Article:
The Spirit of Thanksgiving


One of my favorite movies turns 35 this year. And it’s one of the few films out there that celebrates Thanksgiving. John Hughes’s 1987 “Planes, Trains and Automobiles” is the comedic yet poignant tale of a mismatched set of men who just want to get home for the holidays after being out on the road for work.

The ending of the movie (I won’t spoil it for anyone who hasn’t seen it) always brings a tear to my eye, reminding me about some important life lessons, including the importance of not judging a book by its cover, always be kind and being thankful for what you have.

It also reminds me of the closeness of the community of Georgetown.

In relation to not judging a book by its cover, think about this next time you pass up a restaurant in town that you haven’t visited yet or perhaps a boutique you haven’t popped into. You may think “eh, I don’t like that kind of cuisine” or “that store is not for me.” Steve Martin’s character in the movie, the often-uptight Neal Page, learns to relax and try new things when he encounters the late, great John Candy’s annoying yet likable Del Griffith. Next time you think about skipping over that restaurant or boutique in town, think twice. You never know—you may discover a new favorite food or the one item you’ve been dying to find in your holiday gift giving.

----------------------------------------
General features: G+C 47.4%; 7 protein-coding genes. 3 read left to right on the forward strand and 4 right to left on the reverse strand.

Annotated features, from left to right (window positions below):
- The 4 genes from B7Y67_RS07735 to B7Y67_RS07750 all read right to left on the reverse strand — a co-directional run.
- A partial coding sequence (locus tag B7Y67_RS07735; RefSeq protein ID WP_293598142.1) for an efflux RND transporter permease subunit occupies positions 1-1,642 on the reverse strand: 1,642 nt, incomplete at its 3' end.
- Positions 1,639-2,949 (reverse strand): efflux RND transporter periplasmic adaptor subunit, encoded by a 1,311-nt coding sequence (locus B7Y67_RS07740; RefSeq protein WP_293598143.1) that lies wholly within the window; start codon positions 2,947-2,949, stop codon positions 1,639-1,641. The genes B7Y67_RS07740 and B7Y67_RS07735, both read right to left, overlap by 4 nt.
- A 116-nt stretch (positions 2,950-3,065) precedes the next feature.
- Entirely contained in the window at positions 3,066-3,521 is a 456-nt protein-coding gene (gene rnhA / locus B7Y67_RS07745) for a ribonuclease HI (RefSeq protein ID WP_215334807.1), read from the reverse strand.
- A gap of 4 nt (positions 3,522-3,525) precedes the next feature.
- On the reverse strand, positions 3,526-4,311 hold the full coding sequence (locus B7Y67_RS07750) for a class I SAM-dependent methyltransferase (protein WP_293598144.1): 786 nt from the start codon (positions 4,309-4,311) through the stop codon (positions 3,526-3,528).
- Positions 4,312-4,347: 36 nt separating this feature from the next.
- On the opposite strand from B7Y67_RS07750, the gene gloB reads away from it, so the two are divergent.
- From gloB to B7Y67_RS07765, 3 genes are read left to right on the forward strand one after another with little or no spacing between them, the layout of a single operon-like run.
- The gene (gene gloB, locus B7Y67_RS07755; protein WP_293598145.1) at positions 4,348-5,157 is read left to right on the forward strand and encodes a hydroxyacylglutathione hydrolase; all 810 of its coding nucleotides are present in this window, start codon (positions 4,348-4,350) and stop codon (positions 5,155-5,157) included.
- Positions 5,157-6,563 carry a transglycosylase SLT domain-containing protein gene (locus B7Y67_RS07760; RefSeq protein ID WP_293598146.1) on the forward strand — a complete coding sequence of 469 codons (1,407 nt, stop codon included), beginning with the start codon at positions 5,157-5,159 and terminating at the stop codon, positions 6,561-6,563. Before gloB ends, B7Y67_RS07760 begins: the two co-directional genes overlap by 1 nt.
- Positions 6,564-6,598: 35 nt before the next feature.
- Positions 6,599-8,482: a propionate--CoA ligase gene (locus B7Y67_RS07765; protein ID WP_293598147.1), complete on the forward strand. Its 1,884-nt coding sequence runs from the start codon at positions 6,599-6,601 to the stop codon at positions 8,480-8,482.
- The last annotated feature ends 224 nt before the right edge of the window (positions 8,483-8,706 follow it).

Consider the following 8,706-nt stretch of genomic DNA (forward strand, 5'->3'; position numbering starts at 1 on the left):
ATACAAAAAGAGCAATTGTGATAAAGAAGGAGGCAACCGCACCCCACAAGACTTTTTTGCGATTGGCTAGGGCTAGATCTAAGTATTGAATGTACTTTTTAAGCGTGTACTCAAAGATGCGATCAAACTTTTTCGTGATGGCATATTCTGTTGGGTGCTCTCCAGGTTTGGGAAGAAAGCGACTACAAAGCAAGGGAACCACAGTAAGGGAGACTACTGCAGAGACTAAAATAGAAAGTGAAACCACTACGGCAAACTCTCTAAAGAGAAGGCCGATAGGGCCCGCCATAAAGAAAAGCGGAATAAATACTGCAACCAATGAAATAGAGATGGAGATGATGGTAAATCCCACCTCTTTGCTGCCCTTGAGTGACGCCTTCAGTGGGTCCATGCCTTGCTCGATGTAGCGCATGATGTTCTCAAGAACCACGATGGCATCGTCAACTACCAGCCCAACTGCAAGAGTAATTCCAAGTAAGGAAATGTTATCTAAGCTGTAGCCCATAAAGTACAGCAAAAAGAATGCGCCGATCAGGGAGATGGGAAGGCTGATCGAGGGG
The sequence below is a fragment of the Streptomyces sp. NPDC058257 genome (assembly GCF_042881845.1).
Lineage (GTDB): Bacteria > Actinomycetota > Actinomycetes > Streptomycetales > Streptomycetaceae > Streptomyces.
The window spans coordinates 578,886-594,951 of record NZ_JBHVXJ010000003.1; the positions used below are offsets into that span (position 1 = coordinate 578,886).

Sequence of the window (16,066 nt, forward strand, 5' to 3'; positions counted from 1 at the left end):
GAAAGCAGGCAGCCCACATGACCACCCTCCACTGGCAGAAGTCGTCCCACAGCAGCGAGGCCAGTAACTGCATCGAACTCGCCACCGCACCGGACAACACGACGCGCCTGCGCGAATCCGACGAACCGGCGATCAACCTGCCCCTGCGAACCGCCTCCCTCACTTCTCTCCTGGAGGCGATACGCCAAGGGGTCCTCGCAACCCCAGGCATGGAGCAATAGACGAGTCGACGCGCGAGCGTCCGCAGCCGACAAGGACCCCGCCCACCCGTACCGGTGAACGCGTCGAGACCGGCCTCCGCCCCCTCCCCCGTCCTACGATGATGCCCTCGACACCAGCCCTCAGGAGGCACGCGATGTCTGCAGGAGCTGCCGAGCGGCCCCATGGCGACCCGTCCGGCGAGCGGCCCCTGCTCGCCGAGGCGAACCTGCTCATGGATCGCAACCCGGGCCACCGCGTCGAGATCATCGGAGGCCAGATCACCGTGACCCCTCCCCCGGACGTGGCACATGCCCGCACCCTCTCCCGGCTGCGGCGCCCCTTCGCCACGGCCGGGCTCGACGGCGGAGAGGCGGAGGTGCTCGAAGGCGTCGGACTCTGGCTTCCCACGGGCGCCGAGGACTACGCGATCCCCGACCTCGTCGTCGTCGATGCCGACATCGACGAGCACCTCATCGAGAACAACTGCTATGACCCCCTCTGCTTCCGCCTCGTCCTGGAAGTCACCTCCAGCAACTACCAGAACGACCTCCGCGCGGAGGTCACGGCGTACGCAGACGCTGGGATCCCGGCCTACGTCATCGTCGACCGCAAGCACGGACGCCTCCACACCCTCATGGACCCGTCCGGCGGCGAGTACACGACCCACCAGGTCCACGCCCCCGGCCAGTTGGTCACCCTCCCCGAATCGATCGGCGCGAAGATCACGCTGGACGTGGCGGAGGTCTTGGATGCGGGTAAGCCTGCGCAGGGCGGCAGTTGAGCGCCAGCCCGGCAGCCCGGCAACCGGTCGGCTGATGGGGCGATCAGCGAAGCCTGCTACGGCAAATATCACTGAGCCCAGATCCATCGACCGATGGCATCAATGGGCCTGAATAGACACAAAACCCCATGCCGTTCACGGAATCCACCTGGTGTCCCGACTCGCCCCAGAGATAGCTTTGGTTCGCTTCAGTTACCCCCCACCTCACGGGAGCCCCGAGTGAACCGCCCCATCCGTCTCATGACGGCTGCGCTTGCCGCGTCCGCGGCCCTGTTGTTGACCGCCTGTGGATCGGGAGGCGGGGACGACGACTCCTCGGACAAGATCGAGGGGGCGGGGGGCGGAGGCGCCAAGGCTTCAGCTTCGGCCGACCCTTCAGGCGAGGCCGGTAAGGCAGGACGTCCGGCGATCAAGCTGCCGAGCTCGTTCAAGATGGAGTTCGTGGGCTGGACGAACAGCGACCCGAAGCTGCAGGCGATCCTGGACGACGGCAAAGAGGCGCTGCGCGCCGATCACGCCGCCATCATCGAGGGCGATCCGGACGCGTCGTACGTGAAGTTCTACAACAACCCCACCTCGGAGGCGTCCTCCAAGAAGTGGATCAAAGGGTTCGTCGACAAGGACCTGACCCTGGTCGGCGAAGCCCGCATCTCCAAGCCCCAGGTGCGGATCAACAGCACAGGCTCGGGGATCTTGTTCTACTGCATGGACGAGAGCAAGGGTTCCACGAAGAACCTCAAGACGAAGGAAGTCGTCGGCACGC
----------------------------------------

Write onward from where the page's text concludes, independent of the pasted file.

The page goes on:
While the holidays can be stressful, it’s so crucial to be kind to each other this time of year. While one of the funniest parts of “Planes, Trains and Automobiles” involves a certain curse word, chances are if Neal Page handled the situation differently, he may have gotten some sympathy from the unprofessional car rental agent. The same goes for shopping in Georgetown this season—be thankful for the intimate feel of our neighborhood. Say thank you. Smile to a stranger on the sidewalk. A lot of others in the country are not as lucky to be living in such a charming, lovely place.

Finally, speaking of being thankful, the end of the movie has Neal connecting the dots about his newfound friend Del. We see the beautiful home Neal lives in and his equally wonderful family waiting for him to get home for Thanksgiving dinner.

This holiday season don’t forget to say thanks to all the boutique owners, restaurateurs, real estate agents, neighborhood leaders and others who keep Georgetown looking prettier than a Hallmark Christmas movie.

Happy Holidays, Georgetown! 

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